A bit off topic, but wanted to report back on my 1st wearing of the khaki House of Foxy Whirlaway A-line skirt with pocket for Sarah & anyone else that was hunting a nice A-line skirt. This goes back to the March 28 post. Definitely worth buying…had lots of comments about how nice it looked from male coworkers…and they wouldn’t know the difference btwn a burlap bag and Chanel. It was comfortable and didn’t hold wrinkles from sitting. Finally a skirt that I’m happy to own & enjoy wearing. Now if I can just get a good pair of shoes that aren’t dance shoes to fit comfortably… Speaking of which…can anyone suggest a brand for round toe, brown leather, lace-up, 2 inch heeled ladies oxfords? Thanks to all…
Book Goddess says
This is lovely! I happen to have read several books translated from the Japanese recently, so this fits in perfectly.
I really love the subtle appreciation of the changes in nature expressed in these seasons. I’m guessing that they serve as markers for people’s memories, e.g., Keiko and I met in the season of Cold Dew.
Thank you for enriching our appreciation of nature and culture as well as improving our wardrobes!
I’m loving the 24 season idea (We definitely have more than 4 in East Tennessee) and am looking forward to these posts. I think I’ll try to see how well the Japanese seasons line up with East Tennessee weather.
I second the idea of using these beautiful pictures as a color palette when possible.
If I use this idea for my own wardrobe I’m thinking a 4 piece cluster for each season. I would need more tops than bottoms or second layers and since I am not a minimalist a 96 piece wardrobe sounds reasonable. My wardrobe is currently not that small but I am working towards a smaller more versatile wardrobe.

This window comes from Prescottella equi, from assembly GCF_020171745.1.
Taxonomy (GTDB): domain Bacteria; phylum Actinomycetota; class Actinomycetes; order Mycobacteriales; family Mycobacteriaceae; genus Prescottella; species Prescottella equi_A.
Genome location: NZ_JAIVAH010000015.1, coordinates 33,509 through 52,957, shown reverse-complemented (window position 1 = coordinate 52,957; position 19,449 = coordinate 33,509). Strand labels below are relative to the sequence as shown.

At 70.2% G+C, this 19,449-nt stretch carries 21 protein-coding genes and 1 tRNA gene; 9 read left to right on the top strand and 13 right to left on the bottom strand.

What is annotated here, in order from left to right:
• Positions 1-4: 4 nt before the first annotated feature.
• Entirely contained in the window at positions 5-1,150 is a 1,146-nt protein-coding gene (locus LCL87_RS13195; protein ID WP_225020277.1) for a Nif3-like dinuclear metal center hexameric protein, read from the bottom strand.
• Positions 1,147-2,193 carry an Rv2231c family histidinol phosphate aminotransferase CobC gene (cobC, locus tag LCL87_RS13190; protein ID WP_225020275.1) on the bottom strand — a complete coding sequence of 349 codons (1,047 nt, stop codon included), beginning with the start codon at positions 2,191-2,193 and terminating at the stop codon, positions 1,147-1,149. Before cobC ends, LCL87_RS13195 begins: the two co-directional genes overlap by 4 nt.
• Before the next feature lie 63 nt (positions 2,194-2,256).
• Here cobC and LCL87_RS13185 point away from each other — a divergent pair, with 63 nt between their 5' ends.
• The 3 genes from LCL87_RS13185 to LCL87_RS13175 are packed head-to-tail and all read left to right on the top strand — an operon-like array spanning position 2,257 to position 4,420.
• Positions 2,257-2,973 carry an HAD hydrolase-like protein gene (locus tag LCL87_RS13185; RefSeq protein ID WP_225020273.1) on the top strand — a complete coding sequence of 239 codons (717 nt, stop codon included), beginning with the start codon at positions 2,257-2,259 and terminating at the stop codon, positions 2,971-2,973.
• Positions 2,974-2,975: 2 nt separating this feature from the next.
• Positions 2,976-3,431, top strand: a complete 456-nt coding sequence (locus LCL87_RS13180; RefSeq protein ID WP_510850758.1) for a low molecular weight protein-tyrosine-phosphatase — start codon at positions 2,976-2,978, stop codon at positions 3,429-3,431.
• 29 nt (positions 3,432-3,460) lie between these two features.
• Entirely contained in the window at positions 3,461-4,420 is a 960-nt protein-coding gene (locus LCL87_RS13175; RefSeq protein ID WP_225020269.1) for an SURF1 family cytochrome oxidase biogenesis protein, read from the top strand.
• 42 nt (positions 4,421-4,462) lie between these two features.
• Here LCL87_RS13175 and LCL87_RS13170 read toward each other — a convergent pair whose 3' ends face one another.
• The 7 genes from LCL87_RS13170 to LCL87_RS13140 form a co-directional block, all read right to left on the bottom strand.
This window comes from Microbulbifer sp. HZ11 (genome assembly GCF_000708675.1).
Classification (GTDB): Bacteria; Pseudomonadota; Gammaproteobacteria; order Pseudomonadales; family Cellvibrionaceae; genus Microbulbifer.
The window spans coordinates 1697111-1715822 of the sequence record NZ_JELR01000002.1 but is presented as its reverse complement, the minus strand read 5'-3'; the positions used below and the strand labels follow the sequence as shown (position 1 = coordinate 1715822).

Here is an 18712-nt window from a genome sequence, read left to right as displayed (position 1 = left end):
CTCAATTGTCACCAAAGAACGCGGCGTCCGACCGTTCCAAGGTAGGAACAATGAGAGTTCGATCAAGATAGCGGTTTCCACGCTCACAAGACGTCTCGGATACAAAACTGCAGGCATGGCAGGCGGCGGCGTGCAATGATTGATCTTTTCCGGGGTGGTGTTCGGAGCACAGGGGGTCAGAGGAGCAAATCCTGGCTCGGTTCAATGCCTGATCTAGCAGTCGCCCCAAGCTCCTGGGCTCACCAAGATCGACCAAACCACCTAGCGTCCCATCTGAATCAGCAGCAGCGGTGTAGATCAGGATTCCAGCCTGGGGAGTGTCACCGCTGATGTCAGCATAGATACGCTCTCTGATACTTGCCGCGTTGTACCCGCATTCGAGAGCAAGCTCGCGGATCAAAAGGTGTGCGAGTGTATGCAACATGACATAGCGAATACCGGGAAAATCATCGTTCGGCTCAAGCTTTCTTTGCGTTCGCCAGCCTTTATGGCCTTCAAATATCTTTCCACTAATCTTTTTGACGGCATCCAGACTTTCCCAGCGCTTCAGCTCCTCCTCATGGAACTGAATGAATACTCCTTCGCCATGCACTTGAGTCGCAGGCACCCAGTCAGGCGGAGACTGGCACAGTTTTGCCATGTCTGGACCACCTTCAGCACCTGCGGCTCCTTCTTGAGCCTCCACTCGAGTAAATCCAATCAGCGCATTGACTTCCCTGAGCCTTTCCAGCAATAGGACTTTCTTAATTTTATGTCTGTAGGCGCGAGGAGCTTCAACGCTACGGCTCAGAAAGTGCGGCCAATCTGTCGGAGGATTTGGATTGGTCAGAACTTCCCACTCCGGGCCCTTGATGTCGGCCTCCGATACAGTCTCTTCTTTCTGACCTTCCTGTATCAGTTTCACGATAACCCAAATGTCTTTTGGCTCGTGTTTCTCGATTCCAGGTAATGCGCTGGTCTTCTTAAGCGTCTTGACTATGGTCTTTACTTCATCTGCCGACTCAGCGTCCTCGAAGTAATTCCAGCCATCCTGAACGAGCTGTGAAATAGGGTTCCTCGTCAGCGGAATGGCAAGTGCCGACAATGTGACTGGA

Isha and Janice, the answer to living in Ireland is layers. In early April I left home to have lunch with a friend wearing a cotton skirt and top as it was lovely and warm at home but I took leggings and sweater came with me. I needed the sweater but not the leggings. I am not sure of I have gone bare legged since so it really is a case of grab the moment but be prepared for change.
Amanda Hudson says
Such a fun post and comments. Living in a mostly warm to hot climate I do understand the almost summer, closer to summer, really hot summer, praying for relief summer, etc. I have a floral raincoat that I adore and can wear half the year. (When it’s really hot and rainy an umbrella is best!) I also have finally found and purchased a long black duster. It fits over layers, is waterproof, and suits my style far more than a trench coat. Over Easter weekend we celebrated my mother’s 95th birthday in IN. Easter dresses and puffer coats were de riguer. My niece~in~law who looked adorable taught me a new saying. “There is no such thing as bad weather, only poor outfit choices.” She credited the Swiss with that saying. Loved it! Thanks to TVF we can all make great choices.
Cheryl Roche says
Oh Janice! I just love this idea/concept and am so excited to watch what you do with this!
Thanks for all your inspiration.
Love it, love it love it. It would be fabulous to see your take on related wardrobes.